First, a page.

Male Breast Cancer Linked to Contaminated Water at Marine Training Camp?
I watched the news for a minute last night, and was horrified by the lead segment: contaminated water at North Caroline’s Camp Lejeune from the 1960s through the 1980s is thought to be the cause of an astonishing number of male breast cancer cases. At least 40 former Marines or children of Marines that lived at Camp Lejeune have been found to have this cancer that usually only strikes around 2,000 men a year. CNN states:
Among the chemicals later identified in the drinking water were trichloroethylene, a degreaser; benzene; and the dry cleaning solvent perchloroethylene. Two independent studies have found no link between water contamination and later illnesses, according to the Marine Corps.
For me, the worst part is that they’re unable to establish a link between the contaminated water and the unusually high incidences of cancer (though further studies are underway). Who knew that the greatest threat these Marines would face would be something as seemingly innocuous as water?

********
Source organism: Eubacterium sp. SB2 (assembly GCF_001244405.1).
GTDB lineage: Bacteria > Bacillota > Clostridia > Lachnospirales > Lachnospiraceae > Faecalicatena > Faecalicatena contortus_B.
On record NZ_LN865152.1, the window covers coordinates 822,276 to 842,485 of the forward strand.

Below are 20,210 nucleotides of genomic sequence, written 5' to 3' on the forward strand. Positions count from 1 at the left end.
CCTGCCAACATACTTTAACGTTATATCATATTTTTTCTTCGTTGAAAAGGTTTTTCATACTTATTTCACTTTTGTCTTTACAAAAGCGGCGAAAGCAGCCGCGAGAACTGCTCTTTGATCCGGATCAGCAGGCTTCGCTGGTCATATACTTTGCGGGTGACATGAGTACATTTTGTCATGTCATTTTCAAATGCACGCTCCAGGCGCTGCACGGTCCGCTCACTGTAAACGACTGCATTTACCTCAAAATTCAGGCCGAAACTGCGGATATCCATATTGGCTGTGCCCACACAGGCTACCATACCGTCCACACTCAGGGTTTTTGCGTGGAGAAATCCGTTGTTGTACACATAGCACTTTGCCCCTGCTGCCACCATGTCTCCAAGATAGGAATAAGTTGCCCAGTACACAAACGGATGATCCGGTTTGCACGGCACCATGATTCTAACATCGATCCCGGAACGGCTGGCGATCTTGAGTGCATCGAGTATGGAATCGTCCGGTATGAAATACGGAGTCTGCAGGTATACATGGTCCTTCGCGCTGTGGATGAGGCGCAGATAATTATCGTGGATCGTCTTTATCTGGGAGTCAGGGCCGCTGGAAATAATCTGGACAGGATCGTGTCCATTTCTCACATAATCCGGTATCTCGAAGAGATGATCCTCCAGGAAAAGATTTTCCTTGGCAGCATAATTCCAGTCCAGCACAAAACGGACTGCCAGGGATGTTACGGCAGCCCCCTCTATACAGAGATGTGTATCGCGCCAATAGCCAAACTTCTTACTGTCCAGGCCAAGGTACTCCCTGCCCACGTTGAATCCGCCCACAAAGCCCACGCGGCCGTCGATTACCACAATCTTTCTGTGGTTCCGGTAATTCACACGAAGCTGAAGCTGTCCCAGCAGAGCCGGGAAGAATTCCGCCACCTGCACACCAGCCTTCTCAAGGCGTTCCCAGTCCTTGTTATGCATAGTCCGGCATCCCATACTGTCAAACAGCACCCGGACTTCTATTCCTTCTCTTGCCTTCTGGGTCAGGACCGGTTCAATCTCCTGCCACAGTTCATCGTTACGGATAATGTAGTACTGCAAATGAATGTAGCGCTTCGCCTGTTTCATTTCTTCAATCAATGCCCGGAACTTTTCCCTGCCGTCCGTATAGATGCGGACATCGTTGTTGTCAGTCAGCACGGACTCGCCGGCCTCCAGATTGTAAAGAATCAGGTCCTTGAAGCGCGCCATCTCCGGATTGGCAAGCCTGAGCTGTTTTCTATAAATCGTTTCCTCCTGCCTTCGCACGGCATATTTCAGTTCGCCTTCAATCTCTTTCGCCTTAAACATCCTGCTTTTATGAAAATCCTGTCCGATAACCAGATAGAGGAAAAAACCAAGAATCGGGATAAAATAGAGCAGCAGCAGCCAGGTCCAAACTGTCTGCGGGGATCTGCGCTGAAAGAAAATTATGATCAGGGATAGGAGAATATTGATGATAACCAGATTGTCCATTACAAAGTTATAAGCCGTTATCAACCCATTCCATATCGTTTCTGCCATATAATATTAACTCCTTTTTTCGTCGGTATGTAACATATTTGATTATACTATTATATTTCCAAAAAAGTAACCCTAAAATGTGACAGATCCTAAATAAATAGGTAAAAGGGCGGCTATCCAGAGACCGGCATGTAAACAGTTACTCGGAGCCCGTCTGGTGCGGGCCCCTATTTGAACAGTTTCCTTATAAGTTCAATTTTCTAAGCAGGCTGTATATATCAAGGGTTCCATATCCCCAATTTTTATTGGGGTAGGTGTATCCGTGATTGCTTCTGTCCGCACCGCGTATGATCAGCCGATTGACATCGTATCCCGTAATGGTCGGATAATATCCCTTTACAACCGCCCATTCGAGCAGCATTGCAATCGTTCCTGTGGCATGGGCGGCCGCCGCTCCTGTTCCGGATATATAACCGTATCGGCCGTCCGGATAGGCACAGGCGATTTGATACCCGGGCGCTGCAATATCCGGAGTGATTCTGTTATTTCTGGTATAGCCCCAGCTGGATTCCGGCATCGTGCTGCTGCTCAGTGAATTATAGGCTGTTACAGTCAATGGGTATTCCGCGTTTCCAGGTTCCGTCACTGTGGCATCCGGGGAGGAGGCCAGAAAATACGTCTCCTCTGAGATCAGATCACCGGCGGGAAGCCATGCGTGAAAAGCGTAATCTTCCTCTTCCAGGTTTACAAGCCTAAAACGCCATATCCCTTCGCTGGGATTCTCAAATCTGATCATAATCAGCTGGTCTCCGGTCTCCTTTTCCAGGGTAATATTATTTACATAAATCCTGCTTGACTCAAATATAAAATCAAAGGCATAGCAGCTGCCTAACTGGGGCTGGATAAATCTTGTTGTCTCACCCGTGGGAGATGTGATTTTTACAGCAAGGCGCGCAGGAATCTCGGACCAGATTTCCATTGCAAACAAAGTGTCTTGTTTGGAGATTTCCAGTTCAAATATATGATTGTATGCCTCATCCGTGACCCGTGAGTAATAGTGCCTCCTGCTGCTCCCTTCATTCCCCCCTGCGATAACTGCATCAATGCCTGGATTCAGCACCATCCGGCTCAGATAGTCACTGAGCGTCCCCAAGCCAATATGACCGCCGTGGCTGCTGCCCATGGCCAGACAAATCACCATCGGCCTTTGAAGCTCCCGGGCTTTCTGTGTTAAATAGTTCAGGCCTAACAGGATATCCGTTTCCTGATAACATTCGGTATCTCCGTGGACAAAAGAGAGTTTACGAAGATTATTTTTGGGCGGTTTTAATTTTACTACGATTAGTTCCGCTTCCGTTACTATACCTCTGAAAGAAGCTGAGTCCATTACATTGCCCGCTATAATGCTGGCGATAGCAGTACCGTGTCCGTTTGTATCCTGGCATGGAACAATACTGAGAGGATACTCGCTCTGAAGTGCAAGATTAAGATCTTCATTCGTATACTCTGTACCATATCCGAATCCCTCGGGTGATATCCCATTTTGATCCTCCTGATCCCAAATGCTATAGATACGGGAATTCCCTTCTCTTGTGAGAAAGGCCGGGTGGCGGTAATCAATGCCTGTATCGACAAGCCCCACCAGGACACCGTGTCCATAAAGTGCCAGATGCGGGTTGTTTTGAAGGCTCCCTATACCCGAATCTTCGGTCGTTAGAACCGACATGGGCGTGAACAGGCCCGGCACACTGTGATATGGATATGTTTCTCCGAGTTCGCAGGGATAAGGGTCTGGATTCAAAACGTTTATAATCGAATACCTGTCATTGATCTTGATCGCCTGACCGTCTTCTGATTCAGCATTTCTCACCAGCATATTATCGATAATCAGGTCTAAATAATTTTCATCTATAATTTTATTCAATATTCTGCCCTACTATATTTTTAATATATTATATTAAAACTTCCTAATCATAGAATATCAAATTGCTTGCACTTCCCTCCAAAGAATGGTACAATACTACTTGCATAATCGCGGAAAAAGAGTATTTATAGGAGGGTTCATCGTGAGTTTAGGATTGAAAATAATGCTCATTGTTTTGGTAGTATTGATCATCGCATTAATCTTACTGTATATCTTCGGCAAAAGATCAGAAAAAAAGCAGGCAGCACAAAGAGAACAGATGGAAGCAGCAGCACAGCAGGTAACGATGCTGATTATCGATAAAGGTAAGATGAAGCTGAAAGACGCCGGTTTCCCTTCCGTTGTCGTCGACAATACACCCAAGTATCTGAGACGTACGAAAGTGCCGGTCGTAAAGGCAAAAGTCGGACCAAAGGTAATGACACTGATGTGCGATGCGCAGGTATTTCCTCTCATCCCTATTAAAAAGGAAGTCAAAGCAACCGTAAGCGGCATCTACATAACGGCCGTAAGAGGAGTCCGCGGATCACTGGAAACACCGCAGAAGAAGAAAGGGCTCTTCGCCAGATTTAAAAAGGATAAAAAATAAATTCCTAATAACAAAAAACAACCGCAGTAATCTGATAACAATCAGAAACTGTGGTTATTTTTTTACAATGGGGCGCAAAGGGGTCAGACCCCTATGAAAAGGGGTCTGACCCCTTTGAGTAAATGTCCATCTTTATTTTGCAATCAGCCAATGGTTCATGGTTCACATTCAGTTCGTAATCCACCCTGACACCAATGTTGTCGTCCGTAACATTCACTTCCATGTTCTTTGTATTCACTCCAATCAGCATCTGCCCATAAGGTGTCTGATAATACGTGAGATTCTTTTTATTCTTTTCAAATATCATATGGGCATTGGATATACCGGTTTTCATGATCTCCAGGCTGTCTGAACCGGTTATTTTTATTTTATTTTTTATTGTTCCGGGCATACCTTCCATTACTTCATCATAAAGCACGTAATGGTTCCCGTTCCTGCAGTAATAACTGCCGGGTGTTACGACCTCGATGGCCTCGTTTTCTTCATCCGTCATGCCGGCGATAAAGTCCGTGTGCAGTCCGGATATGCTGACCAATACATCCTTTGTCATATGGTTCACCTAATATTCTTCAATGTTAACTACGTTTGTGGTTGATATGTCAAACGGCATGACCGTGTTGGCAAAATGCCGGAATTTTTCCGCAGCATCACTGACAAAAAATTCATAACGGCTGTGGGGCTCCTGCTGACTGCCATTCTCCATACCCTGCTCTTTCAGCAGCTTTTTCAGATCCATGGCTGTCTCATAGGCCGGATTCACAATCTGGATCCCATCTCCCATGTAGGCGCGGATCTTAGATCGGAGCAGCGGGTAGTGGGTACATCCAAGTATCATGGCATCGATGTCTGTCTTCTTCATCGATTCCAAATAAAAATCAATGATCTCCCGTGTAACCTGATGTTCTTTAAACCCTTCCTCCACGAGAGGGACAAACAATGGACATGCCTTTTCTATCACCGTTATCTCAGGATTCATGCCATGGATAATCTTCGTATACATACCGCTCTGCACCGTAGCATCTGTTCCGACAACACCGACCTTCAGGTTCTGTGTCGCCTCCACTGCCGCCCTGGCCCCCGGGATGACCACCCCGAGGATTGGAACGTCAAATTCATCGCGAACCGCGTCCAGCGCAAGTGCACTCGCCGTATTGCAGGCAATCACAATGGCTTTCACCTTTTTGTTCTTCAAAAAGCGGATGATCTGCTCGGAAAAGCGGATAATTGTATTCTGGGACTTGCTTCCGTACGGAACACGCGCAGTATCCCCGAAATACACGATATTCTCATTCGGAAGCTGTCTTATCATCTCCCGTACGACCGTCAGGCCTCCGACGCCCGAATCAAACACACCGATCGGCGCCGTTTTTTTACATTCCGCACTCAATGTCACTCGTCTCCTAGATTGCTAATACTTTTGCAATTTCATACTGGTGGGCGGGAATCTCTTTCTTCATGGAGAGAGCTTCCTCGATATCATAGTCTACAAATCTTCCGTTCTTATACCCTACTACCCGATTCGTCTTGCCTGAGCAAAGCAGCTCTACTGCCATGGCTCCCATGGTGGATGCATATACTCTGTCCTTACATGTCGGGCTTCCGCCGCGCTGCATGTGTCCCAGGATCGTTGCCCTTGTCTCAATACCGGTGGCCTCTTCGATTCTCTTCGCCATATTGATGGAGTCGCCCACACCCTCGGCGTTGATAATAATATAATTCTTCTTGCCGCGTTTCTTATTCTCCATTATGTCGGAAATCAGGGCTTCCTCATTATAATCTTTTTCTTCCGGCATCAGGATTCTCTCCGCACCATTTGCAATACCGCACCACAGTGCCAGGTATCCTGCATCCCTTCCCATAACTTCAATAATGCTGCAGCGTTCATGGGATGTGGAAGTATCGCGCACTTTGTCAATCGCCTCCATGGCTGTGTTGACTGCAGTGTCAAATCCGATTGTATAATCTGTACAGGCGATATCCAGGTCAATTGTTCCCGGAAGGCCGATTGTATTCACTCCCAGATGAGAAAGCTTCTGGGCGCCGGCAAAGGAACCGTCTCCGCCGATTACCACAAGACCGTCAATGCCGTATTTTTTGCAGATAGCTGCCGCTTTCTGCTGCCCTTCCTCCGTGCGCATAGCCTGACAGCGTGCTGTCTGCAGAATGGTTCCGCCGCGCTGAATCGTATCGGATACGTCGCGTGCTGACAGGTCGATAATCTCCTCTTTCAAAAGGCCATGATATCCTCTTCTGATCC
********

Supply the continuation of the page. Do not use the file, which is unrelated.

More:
And where are these chemicals coming from? De-greasers, solvents used in dry cleaning – these chemicals don’t naturally appear, they are products of our lifestyles.
An article from CNN speaks to other environmental dangers military personnel face during war. One example they point to was a water treatment plant in Basra, Iraq which military personnel found coated in orange dust, which they were told was simply a mild irritant, nothing to worry too much about. It was later found to be sodium dichromate, a known carcinogen.
Another incident of burn pits used to burn toxic chemicals (as much as 500,000 lbs a day) resulted in at least one known case of leukemia and subsequent death.
Exposure to chemicals and toxins whether in the U.S. or abroad is having devastating effects on the men and women that are fighting these wars. The death toll is now not only affected by combat, but by environmental degradation and destruction, as well.
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